Instead of trying to represent each dancer as a singular personality, Wim Wenders structures the film around their collective adoration for Bausch and her many contributions to dance. During the live stage recordings, the large group feels like a violent sweeping tornado, picking up bodies and flinging them in contorted harmony until finally disappearing from view. The extreme flailing and gyrating are not spastic but instinctual, making the group look like an elemental force of nature in unison. But these performances are not perfect, not clean in any sense of the word. One elaborate set piece around a gigantic rock face and waterfall finds each member jettisoning buckets of water in the air as if the liquid was an extension of their bodies. Here, controlled chaos becomes a character trait.
The importance of elements to Bausch’s creations is also apparent in the routines performed in public places. There’s a stunning duet beside a public swimming pool where the ripples of the waves from passing swimmers add a contrasting motion to the performers. A motif of varying kinds of movement, both the constructed and the natural, is one of Pina’s great creations. Whether it’s a passing river or a jetting car, when juxtaposed with the dance performances, the paradoxical match is something to cherish. Later, a vignette containing a woman shoveling dirt on her dancing partner with expert precision takes the elemental connection to a near-primitive level.
Pina drifts through scenes rather seamlessly, following an invisible path of memory and perception that never tires or grows old. For Bausch, dance is a series of collisions, readjustments, and explosions of passion, and while sometimes horrific and dark, it remains physically vulnerable and emotionally true. Late in the film, a once flummoxed student remembers Bausch’s simple advice for her struggles: “Keep searching.” Wenders might relish the pure kinetics dancing across the frame, but he’s constantly searching for the perfect synergy of form and function as well. The well for both artists is full up with possibilities.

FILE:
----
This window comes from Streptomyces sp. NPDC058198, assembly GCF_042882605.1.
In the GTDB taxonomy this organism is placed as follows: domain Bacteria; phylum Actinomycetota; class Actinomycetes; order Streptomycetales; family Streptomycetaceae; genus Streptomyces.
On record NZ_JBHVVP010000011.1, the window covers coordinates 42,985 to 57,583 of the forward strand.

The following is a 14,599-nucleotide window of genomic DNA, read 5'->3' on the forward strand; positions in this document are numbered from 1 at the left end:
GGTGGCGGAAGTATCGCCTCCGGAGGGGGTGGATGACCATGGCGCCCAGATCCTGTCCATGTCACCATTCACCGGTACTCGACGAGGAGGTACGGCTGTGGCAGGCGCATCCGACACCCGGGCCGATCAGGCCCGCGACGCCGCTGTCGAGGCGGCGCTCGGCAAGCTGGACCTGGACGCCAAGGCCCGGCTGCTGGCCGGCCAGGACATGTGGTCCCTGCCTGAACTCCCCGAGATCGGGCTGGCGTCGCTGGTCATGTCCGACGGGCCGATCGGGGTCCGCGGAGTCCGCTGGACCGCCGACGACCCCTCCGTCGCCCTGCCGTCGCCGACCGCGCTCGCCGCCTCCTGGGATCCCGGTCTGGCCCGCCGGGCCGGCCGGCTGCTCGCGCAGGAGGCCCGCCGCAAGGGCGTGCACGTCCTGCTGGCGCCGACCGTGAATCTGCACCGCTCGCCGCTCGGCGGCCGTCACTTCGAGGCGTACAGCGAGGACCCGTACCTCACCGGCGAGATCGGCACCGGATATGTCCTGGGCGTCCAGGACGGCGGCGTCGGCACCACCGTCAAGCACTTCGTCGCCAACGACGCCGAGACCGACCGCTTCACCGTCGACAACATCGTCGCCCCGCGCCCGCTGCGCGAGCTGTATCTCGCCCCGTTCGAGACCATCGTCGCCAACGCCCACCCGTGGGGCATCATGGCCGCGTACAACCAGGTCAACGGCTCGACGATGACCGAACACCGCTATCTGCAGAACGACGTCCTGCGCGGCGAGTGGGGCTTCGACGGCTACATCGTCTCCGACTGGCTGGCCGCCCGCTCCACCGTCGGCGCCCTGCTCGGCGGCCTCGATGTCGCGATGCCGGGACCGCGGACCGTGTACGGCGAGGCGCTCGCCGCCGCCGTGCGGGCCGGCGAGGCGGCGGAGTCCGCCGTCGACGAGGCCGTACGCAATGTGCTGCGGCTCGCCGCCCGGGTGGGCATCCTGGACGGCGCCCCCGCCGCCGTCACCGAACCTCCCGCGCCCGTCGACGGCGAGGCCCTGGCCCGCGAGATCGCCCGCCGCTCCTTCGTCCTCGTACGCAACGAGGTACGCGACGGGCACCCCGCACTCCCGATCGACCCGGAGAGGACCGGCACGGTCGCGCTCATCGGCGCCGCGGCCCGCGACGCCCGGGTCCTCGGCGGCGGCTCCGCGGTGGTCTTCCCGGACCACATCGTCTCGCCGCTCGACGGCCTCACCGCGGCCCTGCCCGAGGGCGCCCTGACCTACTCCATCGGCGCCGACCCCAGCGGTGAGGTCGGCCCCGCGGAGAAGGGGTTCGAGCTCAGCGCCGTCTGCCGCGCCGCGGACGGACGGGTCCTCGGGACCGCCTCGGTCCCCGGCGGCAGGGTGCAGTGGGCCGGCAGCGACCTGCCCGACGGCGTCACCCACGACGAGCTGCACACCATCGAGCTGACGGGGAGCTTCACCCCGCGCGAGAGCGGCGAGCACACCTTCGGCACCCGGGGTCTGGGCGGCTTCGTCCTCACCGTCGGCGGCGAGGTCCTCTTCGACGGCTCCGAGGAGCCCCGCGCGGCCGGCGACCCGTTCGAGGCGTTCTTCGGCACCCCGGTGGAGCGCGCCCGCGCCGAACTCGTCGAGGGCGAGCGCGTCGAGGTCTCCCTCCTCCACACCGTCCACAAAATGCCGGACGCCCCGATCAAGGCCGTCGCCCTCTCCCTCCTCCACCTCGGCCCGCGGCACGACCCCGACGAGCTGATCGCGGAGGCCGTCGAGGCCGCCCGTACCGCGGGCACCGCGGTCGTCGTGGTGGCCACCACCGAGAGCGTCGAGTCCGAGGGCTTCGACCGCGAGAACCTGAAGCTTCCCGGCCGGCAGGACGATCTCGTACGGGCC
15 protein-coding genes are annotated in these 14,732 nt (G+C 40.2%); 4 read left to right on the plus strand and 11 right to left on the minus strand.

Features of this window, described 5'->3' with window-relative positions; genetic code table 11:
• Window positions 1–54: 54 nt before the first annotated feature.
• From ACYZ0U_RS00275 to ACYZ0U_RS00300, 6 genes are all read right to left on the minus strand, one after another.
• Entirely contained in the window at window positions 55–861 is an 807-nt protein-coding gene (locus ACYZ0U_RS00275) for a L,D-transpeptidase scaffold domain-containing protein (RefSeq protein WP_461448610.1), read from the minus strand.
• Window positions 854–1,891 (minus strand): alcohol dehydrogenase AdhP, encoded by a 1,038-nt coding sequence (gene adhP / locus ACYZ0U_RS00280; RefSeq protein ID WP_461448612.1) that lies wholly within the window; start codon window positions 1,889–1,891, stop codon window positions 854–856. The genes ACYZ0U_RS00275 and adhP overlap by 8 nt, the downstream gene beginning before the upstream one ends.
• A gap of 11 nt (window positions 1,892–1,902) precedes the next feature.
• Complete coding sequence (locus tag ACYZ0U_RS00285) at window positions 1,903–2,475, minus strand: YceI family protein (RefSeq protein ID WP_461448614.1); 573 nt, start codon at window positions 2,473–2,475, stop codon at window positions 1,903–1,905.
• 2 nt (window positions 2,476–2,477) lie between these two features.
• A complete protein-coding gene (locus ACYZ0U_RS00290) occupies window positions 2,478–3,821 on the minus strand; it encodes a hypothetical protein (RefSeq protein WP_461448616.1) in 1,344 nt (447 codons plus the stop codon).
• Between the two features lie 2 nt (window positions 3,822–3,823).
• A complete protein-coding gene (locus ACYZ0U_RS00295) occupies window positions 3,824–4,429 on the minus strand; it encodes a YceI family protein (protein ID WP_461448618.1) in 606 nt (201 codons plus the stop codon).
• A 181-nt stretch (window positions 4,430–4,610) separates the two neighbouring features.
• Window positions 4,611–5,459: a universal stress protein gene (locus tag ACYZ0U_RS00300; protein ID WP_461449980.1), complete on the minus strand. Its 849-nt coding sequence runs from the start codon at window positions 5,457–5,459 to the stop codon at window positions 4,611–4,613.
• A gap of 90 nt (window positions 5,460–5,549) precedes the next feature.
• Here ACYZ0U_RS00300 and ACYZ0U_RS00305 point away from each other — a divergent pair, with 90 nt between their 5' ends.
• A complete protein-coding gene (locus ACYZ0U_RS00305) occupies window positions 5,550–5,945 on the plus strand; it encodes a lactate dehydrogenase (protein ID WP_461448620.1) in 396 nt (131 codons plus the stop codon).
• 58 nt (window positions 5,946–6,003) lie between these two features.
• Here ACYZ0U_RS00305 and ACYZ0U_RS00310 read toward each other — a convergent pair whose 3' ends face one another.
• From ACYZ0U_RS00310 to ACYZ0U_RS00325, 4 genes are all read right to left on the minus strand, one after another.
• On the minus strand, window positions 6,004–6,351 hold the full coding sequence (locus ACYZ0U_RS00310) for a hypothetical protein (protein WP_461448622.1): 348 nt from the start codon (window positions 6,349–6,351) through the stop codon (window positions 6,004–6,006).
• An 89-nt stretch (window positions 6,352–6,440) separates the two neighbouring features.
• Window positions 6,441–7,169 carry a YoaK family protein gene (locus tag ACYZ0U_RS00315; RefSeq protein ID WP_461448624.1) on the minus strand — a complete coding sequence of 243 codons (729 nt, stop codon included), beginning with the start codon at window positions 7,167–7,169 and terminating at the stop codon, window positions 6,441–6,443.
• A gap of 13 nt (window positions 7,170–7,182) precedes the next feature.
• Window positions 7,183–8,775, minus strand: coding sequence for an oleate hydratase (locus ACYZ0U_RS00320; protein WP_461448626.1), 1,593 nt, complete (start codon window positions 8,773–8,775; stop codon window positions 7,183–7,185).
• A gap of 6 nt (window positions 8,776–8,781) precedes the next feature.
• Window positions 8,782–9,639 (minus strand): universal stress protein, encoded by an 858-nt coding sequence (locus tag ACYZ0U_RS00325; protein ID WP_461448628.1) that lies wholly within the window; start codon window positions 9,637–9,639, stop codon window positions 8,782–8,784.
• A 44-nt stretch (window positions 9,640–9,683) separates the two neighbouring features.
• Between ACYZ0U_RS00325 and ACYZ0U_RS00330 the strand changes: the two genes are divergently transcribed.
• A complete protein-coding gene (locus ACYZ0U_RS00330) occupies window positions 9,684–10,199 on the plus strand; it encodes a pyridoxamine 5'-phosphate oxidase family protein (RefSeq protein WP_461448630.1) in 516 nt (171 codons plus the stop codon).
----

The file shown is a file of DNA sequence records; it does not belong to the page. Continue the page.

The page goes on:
The political and social tension surrounding the recent imprisonment of Mohammad Rasoulof will inevitably influence the way his most recent film, Good Bye, is received at Cannes. A late addition to the festival’s lineup, along with fellow political prisoner Jafar Panahi’s This Is Not a Film, Good Bye unassumingly drops the viewer into the center of Tehran, where a beautiful young lawyer (Lelya Zareh) ideologically lives between a rock and hard place. Recently disbarred for participating in activist campaigns against the government, the woman happens to be pregnant and alone, her husband exiled to work in the desert because of his role as a political journalist. Fed up with Iran, she has decided to leave, aided by an off-the-books immigration specialist (Iran’s version of a coyote) who we see only once.
The narrative builds slowly, mostly from long takes and static shots of interior spaces cropped by crisp tile and stone. The whole film has a disturbingly clean look; grays, blues, and whites dominate the frame, as if the landscape itself was permanently stuck in a stagnant stasis. While the narrative is surprisingly linear for an art film, Rasoulof skewers the ruling state through a careful attention to details of human discontentment, not by sensationalizing free-speech martyrdom or oppressive forces. Small moments add up though: The lawyer wipes away nail polish on a public train to avoid conflict, gets spied on from afar by a man while smoking a cigarette at night, and given little moral choice when forced with a life-altering decision about her child. The woman isn’t even afforded the opportunity to decide between the lesser of two evils. Even tragedy isn’t a human right under the guise of this fundamentalist state.